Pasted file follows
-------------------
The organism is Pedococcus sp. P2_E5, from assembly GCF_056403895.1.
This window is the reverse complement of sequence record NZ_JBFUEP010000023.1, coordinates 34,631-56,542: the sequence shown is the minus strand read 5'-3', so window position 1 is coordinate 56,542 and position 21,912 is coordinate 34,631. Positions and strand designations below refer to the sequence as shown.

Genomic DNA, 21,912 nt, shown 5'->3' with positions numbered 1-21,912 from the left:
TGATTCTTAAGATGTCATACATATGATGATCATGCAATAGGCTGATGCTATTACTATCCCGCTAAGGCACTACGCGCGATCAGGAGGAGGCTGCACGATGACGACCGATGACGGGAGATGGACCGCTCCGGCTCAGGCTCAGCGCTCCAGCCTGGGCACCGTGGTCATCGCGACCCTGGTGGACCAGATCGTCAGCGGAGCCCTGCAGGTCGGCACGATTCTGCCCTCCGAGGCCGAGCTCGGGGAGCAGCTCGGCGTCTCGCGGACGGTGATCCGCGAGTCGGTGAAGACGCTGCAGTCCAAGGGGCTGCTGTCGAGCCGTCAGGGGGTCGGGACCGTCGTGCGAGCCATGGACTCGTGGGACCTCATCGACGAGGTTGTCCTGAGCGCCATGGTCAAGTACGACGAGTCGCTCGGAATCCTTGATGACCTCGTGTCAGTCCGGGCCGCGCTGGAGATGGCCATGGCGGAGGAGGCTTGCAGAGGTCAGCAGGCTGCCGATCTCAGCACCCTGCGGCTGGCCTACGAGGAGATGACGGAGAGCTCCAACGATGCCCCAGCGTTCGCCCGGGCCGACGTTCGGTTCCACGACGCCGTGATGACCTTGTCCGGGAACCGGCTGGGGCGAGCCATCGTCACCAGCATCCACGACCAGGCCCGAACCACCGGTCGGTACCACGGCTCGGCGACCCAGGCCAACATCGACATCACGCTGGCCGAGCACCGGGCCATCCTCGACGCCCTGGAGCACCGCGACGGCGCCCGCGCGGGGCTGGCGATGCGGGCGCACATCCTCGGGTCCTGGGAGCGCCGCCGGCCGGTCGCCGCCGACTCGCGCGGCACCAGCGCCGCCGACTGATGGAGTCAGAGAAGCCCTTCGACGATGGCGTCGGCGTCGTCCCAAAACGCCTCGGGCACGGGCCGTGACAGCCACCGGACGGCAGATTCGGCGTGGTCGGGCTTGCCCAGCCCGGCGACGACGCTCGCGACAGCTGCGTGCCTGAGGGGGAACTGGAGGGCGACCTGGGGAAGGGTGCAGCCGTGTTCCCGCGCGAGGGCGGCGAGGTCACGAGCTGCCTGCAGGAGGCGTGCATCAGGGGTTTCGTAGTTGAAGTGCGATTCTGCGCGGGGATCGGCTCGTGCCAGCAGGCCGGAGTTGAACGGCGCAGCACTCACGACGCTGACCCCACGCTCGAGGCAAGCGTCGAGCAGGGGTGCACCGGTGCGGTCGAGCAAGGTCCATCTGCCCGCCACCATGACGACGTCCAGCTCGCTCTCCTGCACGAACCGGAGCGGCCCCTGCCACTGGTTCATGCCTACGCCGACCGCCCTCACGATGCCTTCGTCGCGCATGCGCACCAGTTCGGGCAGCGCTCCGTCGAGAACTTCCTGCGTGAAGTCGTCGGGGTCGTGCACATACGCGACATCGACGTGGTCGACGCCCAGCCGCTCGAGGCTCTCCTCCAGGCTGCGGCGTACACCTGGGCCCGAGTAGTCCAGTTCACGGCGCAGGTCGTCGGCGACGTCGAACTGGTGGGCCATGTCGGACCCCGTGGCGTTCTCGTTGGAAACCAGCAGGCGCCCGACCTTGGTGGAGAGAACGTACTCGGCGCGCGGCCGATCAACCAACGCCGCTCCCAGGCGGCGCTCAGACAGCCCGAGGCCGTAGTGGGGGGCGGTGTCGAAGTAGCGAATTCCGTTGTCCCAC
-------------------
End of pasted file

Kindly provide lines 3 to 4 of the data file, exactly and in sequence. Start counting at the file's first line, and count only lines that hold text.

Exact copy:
Genomic DNA, 21,912 nt, shown 5'->3' with positions numbered 1-21,912 from the left:
TGATTCTTAAGATGTCATACATATGATGATCATGCAATAGGCTGATGCTATTACTATCCCGCTAAGGCACTACGCGCGATCAGGAGGAGGCTGCACGATGACGACCGATGACGGGAGATGGACCGCTCCGGCTCAGGCTCAGCGCTCCAGCCTGGGCACCGTGGTCATCGCGACCCTGGTGGACCAGATCGTCAGCGGAGCCCTGCAGGTCGGCACGATTCTGCCCTCCGAGGCCGAGCTCGGGGAGCAGCTCGGCGTCTCGCGGACGGTGATCCGCGAGTCGGTGAAGACGCTGCAGTCCAAGGGGCTGCTGTCGAGCCGTCAGGGGGTCGGGACCGTCGTGCGAGCCATGGACTCGTGGGACCTCATCGACGAGGTTGTCCTGAGCGCCATGGTCAAGTACGACGAGTCGCTCGGAATCCTTGATGACCTCGTGTCAGTCCGGGCCGCGCTGGAGATGGCCATGGCGGAGGAGGCTTGCAGAGGTCAGCAGGCTGCCGATCTCAGCACCCTGCGGCTGGCCTACGAGGAGATGACGGAGAGCTCCAACGATGCCCCAGCGTTCGCCCGGGCCGACGTTCGGTTCCACGACGCCGTGATGACCTTGTCCGGGAACCGGCTGGGGCGAGCCATCGTCACCAGCATCCACGACCAGGCCCGAACCACCGGTCGGTACCACGGCTCGGCGACCCAGGCCAACATCGACATCACGCTGGCCGAGCACCGGGCCATCCTCGACGCCCTGGAGCACCGCGACGGCGCCCGCGCGGGGCTGGCGATGCGGGCGCACATCCTCGGGTCCTGGGAGCGCCGCCGGCCGGTCGCCGCCGACTCGCGCGGCACCAGCGCCGCCGACTGATGGAGTCAGAGAAGCCCTTCGACGATGGCGTCGGCGTCGTCCCAAAACGCCTCGGGCACGGGCCGTGACAGCCACCGGACGGCAGATTCGGCGTGGTCGGGCTTGCCCAGCCCGGCGACGACGCTCGCGACAGCTGCGTGCCTGAGGGGGAACTGGAGGGCGACCTGGGGAAGGGTGCAGCCGTGTTCCCGCGCGAGGGCGGCGAGGTCACGAGCTGCCTGCAGGAGGCGTGCATCAGGGGTTTCGTAGTTGAAGTGCGATTCTGCGCGGGGATCGGCTCGTGCCAGCAGGCCGGAGTTGAACGGCGCAGCACTCACGACGCTGACCCCACGCTCGAGGCAAGCGTCGAGCAGGGGTGCACCGGTGCGGTCGAGCAAGGTCCATCTGCCCGCCACCATGACGACGTCCAGCTCGCTCTCCTGCACGAACCGGAGCGGCCCCTGCCACTGGTTCATGCCTACGCCGACCGCCCTCACGATGCCTTCGTCGCGCATGCGCACCAGTTCGGGCAGCGCTCCGTCGAGAACTTCCTGCGTGAAGTCGTCGGGGTCGTGCACATACGCGACATCGACGTGGTCGACGCCCAGCCGCTCGAGGCTCTCCTCCAGGCTGCGGCGTACACCTGGGCCCGAGTAGTCCAGTTCACGGCGCAGGTCGTCGGCGACGTCGAACTGGTGGGCCATGTCGGACCCCGTGGCGTTCTCGTTGGAAACCAGCAGGCGCCCGACCTTGGTGGAGAGAACGTACTCGGCGCGCGGCCGATCAACCAACGCCGCTCCCAGGCGGCGCTCAGACAGCCCGAGGCCGTAGTGGGGGGCGGTGTCGAAGTAGCGAATTCCGTTGTCCCAC